Batgirl Vol. 1: Beyond Burnside
Written by Hope Larson
Art by Rafael Albuquerque
Colours by Dave McCaig
Review by Stephanie Cooke
DC’s Rebirth reboot surprised the heck out of me in a really good way. Many of the titles are actually good and DC is slowly working some of the old fan favourite continuity back in the mix, erasing the mess that was the DC New 52. To be fair, the New 52 really wasn’t so bad and gave us a lot of really solid titles, including Aquaman (no really), Animal Thing, Swamp Thing, Scott Snyder and Greg Capullo’s Batman, and Batgirl… most notably to me, the Batgirl of Burnside by Brenden Fletcher, Babs Tarr and Cameron Stewart.
Here within Rebirth, the story hasn’t really been reset, thankfully. The previous creative team rebuilt Barbara Gordon quite a bit, trying to erase the horrible Killing Joke continuity that’s plagued her character for ages. For Batgirl: Beyond Burnside, writer Hope Larson (Who is AC?, A Wrinkle in Time) more or less picks up where the story left off but picks Babs up and drops her into Japan, citing a change of scenery for her to get away from the drama that has surrounded her in Burnside. Boys, supervillains… you know, the usual stuff that a young adult deals with. Unfortunately Babs doesn’t know the meaning of a vacation and after running into a troubled childhood friend, she’s forced to make Batgirl an international vigilante and get some upgrades to her fighting skills by learning and competing in the MMA.
I really wanted to like this story. I really, really did. And it’s not that I didn’t like it, it’s more that I felt like it wasn’t a very satisfying arc. Outside of Babs herself, we were missing the characters that helped give Babs more heart, like Frankie. She’s in it but barely. The Batgirl of Burnside shines with her friend by her side and it noticeably took away some of the emotion of the story without her. I get that Larson is trying to build up her Batgirl but to me, Frankie is now a vital part of Babs and helps make her who she is.
I felt like writer and artist weren’t quite in sync here either and neither was colourist Dave McCaig. None of it is BAD, but it felt like they weren’t working as a team to better the story overall, they were just sending in their parts for a paycheque. Albuquerque is an artist I’ve been following for quite a while now and I LOVE HIS WORK. American Vampire, Eight, and Huck both are just extraordinary and feel like they’re stories that he wants to tell. On Batgirl, Albuquerque’s feels stiff and lifeless. McCaig’s colours didn’t really feel right either to me. They felt a little too neon or something? When McCaig colours some of the villains (such as The Schoolgirl), the pastels really work and the palette compliments the story. I know that McCaig is a good colourist so it seems bizarre to me that it felt so off for this story.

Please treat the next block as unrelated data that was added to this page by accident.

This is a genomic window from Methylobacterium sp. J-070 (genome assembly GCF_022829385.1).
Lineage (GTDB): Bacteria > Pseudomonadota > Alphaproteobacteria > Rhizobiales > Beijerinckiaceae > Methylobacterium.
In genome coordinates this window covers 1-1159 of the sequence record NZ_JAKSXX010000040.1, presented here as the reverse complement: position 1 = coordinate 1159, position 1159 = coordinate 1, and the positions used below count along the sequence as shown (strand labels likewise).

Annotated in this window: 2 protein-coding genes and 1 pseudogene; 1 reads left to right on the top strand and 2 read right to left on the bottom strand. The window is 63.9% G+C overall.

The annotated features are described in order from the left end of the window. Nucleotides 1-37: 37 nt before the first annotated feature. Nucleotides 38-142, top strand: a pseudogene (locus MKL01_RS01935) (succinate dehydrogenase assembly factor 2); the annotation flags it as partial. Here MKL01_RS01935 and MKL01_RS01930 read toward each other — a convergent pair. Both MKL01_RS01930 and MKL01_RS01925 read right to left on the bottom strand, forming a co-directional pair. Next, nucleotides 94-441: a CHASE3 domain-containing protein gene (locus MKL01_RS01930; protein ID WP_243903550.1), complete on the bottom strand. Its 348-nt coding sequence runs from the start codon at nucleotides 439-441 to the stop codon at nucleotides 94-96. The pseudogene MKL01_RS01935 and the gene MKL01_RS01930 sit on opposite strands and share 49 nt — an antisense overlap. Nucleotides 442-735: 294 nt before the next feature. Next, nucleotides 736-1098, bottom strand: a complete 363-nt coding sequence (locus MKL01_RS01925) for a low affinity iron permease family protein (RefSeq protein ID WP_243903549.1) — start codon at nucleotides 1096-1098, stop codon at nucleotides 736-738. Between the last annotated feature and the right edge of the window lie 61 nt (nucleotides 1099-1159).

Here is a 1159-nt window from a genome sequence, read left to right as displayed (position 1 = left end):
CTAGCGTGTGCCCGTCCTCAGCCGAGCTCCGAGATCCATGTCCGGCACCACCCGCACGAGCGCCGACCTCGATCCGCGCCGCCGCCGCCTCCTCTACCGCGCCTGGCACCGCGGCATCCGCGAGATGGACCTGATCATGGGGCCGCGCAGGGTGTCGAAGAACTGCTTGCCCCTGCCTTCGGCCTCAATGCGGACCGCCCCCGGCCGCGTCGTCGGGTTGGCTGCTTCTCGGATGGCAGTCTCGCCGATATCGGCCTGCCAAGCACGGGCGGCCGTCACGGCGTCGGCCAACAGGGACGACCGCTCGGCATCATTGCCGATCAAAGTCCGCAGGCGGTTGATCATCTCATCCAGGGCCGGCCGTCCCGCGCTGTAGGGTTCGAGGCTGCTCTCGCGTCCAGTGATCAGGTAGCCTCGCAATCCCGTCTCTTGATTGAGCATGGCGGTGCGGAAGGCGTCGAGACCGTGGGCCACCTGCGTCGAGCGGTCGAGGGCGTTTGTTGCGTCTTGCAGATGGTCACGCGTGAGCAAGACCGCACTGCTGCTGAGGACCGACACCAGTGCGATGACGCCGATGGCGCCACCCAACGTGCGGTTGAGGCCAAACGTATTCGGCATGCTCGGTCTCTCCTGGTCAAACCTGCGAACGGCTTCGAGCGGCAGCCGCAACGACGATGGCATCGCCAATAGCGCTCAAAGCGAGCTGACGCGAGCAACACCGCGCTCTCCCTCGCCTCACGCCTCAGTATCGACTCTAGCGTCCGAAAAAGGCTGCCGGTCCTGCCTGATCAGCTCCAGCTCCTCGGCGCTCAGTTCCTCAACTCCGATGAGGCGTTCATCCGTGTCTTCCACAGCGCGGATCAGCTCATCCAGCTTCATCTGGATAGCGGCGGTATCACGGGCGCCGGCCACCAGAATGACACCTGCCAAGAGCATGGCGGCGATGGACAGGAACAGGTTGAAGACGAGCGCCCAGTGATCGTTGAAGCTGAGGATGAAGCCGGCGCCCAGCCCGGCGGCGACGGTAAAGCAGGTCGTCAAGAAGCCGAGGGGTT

Ultimately I think the thing that really got to me was again, the lack of heart to the story. I didn’t care about the characters, I didn’t care about the villains, and I definitely didn’t really care about what the end game was when it came to the finale.
Skip it. I was disappointed by the story here and don’t really consider this particular arc vital to Batgirl. It doesn’t have a lot of significant impact on her continuity and doesn’t set up a lot one way or the other for the subsequent issues. I’m definitely going to check out what follows this arc because I think Larson may have just needed a little bit of a warm-up with the character. The whole creative team is excellent but it feels like they need to work on their dynamic together. I look forward to seeing what they do together in the near future.